Energy Engineers

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About the Job

Design, develop, or evaluate energy-related projects or programs to reduce energy costs or improve energy efficiency during the designing, building, or remodeling stages of construction. May specialize in electrical systems; heating, ventilation, and air-conditioning (HVAC) systems; green buildings; lighting; air quality; or energy procurement.

It is also Called

  • Alternative Energy Engineer
  • Certified Green Building Engineer
  • Distributed Generation Project Manager
  • Energy Conservation Engineer
  • Energy Efficiency Engineer
  • Energy Engineer
  • Energy Infrastructure Engineer
  • Energy Manager
  • Energy Project Engineer
  • Energy Systems Engineer
View All

What They Do

  • Identify and recommend energy savings strategies to achieve more energy-efficient operation.
  • Conduct energy audits to evaluate energy use and to identify conservation and cost reduction measures.
  • Monitor and analyze energy consumption.
  • Monitor energy related design or construction issues, such as energy engineering, energy management, or sustainable design.
  • Inspect or monitor energy systems, including heating, ventilating, and air conditioning (HVAC) or daylighting systems to determine energy use or potential energy savings.
  • Analyze, interpret, or create graphical representations of energy data, using engineering software.
  • Advise clients or colleagues on topics such as climate control systems, energy modeling, data logging, sustainable design, or energy auditing.
  • Collect data for energy conservation analyses, using jobsite observation, field inspections, or sub-metering.
  • Verify energy bills and meter readings.
  • Manage the development, design, or construction of energy conservation projects to ensure acceptability of budgets and time lines, conformance to federal and state laws, or adherence to approved specifications.

Interests

People who work in this occupation generally have the interest code: IR.

This means people who work in this occupation generally have Investigative interests, but also prefer Realistic environments.

Work Values

People who work in this occupation generally prize Working Conditions, but also value Achievement and Independence in their jobs.

Things They Need to Know

  • Engineering and Technology - Knowledge of the practical application of engineering science and technology. This includes applying principles, techniques, procedures, and equipment to the design and production of various goods and services.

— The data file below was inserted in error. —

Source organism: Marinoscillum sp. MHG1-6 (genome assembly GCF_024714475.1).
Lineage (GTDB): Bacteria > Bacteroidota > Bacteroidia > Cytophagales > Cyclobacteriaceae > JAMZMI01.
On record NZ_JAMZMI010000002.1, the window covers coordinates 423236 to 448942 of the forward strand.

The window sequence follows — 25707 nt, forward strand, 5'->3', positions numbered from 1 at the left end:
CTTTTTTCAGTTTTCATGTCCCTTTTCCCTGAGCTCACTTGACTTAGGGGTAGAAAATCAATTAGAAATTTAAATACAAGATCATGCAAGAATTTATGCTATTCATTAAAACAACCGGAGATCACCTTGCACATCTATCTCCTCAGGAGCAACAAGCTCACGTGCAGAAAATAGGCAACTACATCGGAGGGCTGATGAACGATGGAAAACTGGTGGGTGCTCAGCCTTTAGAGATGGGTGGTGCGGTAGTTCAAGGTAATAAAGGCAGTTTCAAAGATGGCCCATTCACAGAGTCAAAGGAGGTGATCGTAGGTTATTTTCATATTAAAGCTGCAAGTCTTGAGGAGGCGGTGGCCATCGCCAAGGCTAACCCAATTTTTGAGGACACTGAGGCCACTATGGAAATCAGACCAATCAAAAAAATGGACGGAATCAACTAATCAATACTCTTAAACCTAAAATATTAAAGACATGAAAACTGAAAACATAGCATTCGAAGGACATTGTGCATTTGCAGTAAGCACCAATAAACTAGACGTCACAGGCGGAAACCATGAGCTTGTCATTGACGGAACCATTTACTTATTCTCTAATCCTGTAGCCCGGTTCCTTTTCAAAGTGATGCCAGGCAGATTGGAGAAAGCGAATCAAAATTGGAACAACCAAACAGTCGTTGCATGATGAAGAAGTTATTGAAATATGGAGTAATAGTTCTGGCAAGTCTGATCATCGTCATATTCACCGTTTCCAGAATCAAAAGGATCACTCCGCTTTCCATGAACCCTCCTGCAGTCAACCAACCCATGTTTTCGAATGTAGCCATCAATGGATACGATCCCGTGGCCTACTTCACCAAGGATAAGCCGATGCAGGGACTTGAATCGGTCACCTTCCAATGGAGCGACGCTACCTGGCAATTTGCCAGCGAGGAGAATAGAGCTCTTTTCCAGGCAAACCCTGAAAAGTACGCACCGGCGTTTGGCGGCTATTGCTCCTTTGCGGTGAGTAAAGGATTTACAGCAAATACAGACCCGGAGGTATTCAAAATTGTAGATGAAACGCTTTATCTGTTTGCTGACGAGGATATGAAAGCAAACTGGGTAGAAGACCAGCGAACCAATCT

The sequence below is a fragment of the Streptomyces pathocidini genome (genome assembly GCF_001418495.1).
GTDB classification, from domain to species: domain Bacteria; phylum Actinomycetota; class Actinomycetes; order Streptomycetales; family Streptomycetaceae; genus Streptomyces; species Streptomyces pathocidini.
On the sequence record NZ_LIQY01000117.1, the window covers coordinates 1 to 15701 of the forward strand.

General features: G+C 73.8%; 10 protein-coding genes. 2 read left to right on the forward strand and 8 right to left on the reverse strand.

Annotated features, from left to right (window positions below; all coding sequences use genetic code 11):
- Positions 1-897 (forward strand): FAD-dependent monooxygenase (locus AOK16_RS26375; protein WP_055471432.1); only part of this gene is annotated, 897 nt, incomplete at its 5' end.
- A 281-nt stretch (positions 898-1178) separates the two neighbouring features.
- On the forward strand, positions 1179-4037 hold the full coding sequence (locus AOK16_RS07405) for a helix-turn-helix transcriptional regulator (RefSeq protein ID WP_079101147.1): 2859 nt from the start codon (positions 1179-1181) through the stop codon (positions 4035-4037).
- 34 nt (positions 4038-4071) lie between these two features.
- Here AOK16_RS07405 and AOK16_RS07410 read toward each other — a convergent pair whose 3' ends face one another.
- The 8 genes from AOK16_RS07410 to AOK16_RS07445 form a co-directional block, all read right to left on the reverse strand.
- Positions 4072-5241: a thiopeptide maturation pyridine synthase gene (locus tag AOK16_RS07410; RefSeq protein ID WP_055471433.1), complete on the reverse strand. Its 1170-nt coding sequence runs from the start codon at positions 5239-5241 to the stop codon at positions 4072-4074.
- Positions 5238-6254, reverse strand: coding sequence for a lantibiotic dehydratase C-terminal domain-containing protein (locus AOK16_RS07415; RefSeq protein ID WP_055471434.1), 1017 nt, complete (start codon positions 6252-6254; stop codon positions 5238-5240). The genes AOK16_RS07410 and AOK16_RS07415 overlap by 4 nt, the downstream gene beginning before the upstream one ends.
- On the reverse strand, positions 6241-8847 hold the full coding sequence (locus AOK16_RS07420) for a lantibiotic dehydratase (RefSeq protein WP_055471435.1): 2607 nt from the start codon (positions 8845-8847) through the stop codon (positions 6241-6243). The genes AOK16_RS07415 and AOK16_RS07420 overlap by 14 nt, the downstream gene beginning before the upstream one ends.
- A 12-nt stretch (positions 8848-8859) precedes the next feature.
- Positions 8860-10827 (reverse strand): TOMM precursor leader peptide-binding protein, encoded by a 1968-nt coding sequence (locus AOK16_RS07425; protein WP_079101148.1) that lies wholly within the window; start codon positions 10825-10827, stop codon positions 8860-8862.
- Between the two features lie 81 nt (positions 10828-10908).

• Mathematics - Knowledge of arithmetic, algebra, geometry, calculus, statistics, and their applications.
  • Building and Construction - Knowledge of materials, methods, and the tools involved in the construction or repair of houses, buildings, or other structures such as highways and roads.
  • Customer and Personal Service - Knowledge of principles and processes for providing customer and personal services. This includes customer needs assessment, meeting quality standards for services, and evaluation of customer satisfaction.
  • Mechanical - Knowledge of machines and tools, including their designs, uses, repair, and maintenance.

Things They Need to Be Able to Do

  • Reading Comprehension - Understanding written sentences and paragraphs in work related documents.
  • Critical Thinking - Using logic and reasoning to identify the strengths and weaknesses of alternative solutions, conclusions or approaches to problems.
  • Writing - Communicating effectively in writing as appropriate for the needs of the audience.
  • Active Listening - Giving full attention to what other people are saying, taking time to understand the points being made, asking questions as appropriate, and not interrupting at inappropriate times.
  • Monitoring - Monitoring/Assessing performance of yourself, other individuals, or organizations to make improvements or take corrective action.
  • Systems Analysis - Determining how a system should work and how changes in conditions, operations, and the environment will affect outcomes.
  • Complex Problem Solving - Identifying complex problems and reviewing related information to develop and evaluate options and implement solutions.

Education Required

Most of these occupations require a four-year bachelor's degree, but some do not.

Wages

In 2017, the average annual wage in Ohio was $90,650 with most people making between $42,500 and $143,770

Outlook

0.40%
avg. annual growth

During 2014, this occupation employed approximately 7,930 people in Ohio. It is projected that there will be 8,250 employed in 2024.

This occupation will have about 32 openings due to growth and about 158 replacement openings for approximately 190 total annual openings.